what and who do these levels relate to? The key issue is
about how children and adults understand media literacy as
a means of increasing their social, political and cultural
participation in society. Much can be learned here from research
undertaken on citizen participation and social inclusion
particularly in reference to social class, poverty, disability,
race and ethnicity, and gender.

Question 7: Should any of the following groups with potentially
particular needs in relation to media literacy feature as
a priority for Ofcom’s work in media literacy and why?

  • Vulnerable children
  • Vulnerable adults
  • Disabled people
  • Elderly people
  • People on low income
  • People in different parts of UK
  • People from different ethnic communities
  • People living in Rural areas
  • People living in urban areas

This question contains an assumption that research is about
identifying who is at risk. Notions of protection and risk
that pivot around concerns of harm and offence are limiting
and overly constrictive. MeCCSA believe that it would be
counterproductive to prioritise any of the above groups when
the list of vulnerable groups in relation to the media is
potentially endless. A simplistic model that foregrounds
children who cannot use the internet critically or elderly
people not able to use an EPG is unhelpful. Focussing on
the technology denies the social and political factors that
create the circumstances that lead to the difficulties. Any
approach that extracts the media from its social context
is technocratic and bound to fail. Cultural consumption is
a social activity and an everyday practice that takes place
in political conditions and from cultural commodities produced
for most, for the most part from behind closed doors. Research
must begin from this premise – the answers to questions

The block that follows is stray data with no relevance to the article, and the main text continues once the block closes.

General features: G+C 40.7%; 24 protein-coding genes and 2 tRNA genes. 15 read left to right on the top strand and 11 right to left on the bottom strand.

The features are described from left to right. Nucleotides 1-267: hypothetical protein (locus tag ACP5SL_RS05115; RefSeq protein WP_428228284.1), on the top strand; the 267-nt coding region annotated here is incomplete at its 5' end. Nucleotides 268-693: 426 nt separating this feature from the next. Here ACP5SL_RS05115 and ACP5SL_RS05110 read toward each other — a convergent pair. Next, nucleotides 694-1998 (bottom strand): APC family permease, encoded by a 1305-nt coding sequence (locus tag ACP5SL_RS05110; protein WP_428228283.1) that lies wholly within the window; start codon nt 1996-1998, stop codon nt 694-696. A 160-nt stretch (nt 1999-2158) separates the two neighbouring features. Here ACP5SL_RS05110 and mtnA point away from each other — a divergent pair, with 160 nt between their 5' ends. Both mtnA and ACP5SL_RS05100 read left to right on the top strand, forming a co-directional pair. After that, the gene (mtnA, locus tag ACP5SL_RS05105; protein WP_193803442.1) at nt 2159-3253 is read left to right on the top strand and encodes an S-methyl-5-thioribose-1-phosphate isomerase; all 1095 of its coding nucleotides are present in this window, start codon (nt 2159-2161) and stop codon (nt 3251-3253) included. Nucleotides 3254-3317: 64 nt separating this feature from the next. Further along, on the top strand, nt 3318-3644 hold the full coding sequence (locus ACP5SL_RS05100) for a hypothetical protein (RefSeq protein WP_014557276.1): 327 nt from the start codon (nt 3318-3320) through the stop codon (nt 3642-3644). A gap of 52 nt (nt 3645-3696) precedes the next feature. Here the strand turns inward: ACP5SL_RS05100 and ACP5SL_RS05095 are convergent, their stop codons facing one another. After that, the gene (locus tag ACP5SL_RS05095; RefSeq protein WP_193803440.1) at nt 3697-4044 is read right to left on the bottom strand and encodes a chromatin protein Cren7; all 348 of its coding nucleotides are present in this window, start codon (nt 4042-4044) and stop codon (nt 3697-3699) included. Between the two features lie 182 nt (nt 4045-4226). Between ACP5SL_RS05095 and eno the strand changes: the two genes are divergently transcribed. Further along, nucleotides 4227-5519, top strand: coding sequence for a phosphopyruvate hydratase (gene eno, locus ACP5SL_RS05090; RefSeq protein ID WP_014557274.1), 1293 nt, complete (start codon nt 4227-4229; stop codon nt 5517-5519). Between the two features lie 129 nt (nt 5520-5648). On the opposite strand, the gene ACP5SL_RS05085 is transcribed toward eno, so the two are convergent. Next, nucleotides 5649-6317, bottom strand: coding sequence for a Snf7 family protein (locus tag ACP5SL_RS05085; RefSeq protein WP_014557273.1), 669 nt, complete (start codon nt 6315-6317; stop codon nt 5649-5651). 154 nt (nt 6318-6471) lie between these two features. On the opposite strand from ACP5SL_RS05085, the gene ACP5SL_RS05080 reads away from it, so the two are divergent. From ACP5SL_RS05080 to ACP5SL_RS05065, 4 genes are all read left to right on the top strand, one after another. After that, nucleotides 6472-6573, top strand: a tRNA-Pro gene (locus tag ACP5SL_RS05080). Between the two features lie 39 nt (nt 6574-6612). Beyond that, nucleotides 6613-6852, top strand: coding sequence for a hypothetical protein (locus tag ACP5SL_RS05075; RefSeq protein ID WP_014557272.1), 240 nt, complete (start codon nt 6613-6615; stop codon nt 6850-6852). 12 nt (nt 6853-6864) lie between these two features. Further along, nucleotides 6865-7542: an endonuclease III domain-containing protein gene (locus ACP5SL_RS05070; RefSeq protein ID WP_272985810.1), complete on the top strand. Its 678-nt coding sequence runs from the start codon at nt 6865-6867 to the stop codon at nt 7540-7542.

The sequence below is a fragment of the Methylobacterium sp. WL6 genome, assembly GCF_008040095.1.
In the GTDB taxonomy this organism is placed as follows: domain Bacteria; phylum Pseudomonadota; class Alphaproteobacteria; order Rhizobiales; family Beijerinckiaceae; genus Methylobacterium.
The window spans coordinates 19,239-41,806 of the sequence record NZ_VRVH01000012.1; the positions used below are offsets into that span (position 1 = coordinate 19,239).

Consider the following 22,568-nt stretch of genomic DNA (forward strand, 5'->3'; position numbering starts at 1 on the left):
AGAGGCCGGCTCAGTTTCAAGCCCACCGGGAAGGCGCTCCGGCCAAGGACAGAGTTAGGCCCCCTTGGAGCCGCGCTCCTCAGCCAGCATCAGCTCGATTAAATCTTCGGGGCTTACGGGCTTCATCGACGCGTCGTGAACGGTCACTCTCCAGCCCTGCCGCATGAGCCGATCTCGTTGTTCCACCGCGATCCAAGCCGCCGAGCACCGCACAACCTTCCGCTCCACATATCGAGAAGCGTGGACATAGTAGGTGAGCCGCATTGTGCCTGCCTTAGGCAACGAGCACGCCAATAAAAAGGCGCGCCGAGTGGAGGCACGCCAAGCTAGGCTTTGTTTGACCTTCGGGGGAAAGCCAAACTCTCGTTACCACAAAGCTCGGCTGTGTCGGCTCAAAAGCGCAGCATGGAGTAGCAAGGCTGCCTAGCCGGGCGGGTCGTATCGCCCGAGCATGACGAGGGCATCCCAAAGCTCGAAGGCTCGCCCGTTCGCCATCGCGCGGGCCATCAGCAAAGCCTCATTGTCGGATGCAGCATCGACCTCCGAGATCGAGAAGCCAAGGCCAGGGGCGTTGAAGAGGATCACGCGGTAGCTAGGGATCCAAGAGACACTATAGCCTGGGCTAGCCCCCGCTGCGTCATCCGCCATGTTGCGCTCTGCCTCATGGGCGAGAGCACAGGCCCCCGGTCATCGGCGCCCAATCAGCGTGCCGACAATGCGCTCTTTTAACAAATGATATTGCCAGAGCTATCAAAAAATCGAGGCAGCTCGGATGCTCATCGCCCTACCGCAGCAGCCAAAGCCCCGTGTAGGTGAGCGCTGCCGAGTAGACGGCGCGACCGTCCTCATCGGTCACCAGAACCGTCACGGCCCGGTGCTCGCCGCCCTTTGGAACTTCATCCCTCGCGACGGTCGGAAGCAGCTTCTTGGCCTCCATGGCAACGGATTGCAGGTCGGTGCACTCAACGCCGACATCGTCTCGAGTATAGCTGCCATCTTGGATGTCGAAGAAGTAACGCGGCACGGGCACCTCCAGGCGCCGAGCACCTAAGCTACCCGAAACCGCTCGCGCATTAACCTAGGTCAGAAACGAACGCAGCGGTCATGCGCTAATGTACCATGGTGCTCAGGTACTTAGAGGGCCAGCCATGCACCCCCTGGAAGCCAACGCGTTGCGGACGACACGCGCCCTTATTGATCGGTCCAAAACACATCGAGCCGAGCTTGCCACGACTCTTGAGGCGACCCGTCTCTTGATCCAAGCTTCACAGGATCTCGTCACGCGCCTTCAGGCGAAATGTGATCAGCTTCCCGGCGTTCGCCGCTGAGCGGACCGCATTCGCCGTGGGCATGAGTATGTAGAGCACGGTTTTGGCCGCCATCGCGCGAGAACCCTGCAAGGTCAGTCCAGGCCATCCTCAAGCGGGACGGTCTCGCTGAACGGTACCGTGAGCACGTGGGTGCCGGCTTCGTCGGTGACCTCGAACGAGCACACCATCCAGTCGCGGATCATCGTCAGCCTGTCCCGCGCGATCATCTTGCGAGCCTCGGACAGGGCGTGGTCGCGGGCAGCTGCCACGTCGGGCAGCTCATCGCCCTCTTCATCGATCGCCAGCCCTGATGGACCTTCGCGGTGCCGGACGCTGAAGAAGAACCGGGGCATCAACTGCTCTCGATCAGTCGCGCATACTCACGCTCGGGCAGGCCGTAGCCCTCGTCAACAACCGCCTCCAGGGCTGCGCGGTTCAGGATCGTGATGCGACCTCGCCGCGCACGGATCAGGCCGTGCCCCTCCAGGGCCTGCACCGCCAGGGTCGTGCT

of media literacy are unlikely to lie in the technology itself.

The ITC/BSC conducted previous research in the treatment
of non-professional actors in television programmes. It would
be good to see further research on the relationship between
participation in the media, in particular broadcast media,
and increasing media literacy skills.

Question 8: Are there any other areas in which you feel
that Ofcom should be conducting research in order to inform
its media literacy work?

In order to gain a full appreciation of the body of research
already available and the areas of investigation least explored
MeCCSA encourages Ofcom to have a preliminary research foray
either by means of a symposium or a commissioned review that
begins with as wide and as ambitious an interpretation of
media literacy as possible. This should be followed by a
free and open research tendering process.

Question 9: What are the key initiatives, projects or resources
that Ofcom should have regard to in promoting media literacy?

Labelling and access issues, although important, must not
be allowed to dominate Ofcom’s agenda. We would suggest
that Ofcom needs to: develop a programme of research which
builds on existing work in the area in collaboration with
HEIs; develop projects which acknowledge the work already
being done in the formal education sector; work with the
BBC as the main public service provider; ensure that an ambitious
standard of media literacy is an integral part of other areas
of Ofcom’s work (such as the review of public service broadcasting
or development of competition policies); encourage access,
critical engagement, active participation and cultural production
in creative and democratic ways; and challenge strongly broadcasters
and government on the role they have to play in relation
to media literacy.

Question 10: Do you support the need for a common labelling
system for audiovisual content?

MeCCSA believes that there needs to be more research on
what is meant by ‘common labelling’, what it
would entail, who would implement it, how it would apply
to a diverse range of media and media content, how it would
be interpreted by users and how it would impact on the statutory
obligations of service providers as well as investigating
other international experiences of common labelling before
any system can be devised and put in to practice.